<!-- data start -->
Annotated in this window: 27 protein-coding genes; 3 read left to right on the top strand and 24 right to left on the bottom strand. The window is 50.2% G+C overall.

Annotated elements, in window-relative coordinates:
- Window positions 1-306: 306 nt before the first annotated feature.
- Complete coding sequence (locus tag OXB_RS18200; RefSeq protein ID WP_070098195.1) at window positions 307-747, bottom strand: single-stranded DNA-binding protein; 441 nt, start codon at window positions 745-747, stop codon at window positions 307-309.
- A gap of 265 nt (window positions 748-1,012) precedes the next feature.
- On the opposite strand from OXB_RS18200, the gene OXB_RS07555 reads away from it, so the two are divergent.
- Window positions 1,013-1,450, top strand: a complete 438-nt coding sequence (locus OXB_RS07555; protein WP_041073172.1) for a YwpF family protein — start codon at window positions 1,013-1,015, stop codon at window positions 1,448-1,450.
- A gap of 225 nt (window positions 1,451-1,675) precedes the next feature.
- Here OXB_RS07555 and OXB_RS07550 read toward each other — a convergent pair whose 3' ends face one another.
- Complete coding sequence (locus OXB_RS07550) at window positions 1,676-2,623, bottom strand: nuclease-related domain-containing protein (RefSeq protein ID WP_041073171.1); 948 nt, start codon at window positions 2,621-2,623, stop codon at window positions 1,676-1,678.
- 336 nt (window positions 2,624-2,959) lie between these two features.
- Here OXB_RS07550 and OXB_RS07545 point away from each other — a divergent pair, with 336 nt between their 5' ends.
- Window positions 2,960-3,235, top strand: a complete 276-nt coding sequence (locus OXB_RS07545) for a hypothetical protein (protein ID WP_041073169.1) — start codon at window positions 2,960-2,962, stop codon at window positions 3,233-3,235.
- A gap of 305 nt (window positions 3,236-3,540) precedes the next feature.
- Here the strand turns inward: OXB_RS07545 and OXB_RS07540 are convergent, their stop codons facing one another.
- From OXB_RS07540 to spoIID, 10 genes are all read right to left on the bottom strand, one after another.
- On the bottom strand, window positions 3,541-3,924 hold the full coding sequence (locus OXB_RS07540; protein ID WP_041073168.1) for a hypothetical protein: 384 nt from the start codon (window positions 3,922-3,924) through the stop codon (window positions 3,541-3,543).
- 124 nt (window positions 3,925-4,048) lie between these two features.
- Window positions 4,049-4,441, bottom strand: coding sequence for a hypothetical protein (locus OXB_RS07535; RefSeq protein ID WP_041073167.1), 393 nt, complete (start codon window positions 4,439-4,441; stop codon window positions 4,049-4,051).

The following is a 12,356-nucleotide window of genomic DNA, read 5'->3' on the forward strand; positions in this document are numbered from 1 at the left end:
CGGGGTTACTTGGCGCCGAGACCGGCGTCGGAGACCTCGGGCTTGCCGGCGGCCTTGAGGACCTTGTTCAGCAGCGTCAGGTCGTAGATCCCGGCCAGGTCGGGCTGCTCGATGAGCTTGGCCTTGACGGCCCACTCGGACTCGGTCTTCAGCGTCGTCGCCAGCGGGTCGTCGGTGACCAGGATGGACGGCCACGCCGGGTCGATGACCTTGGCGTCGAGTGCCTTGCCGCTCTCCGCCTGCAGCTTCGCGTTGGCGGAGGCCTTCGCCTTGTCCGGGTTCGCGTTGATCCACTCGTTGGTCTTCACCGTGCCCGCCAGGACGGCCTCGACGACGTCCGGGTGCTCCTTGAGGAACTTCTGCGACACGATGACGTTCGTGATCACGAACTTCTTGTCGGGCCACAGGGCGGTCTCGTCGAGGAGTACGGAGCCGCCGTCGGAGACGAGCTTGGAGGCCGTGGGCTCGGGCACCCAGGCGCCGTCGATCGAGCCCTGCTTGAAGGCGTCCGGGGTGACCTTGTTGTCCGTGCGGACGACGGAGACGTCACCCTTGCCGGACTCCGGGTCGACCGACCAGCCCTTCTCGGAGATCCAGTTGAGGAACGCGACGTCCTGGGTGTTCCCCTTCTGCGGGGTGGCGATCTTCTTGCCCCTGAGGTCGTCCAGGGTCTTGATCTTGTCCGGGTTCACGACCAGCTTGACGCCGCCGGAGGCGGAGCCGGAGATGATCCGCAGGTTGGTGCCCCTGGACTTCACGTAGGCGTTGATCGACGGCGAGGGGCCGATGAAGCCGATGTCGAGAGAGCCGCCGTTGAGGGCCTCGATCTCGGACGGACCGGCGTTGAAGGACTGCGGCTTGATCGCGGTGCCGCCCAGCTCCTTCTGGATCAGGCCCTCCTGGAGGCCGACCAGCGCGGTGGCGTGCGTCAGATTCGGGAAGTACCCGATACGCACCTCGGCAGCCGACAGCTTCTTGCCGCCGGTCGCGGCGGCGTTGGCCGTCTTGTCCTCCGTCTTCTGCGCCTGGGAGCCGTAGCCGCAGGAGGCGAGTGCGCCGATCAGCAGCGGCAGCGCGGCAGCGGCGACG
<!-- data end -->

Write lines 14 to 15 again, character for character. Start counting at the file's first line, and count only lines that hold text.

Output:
- A gap of 305 nt (window positions 3,236-3,540) precedes the next feature.
- Here the strand turns inward: OXB_RS07545 and OXB_RS07540 are convergent, their stop codons facing one another.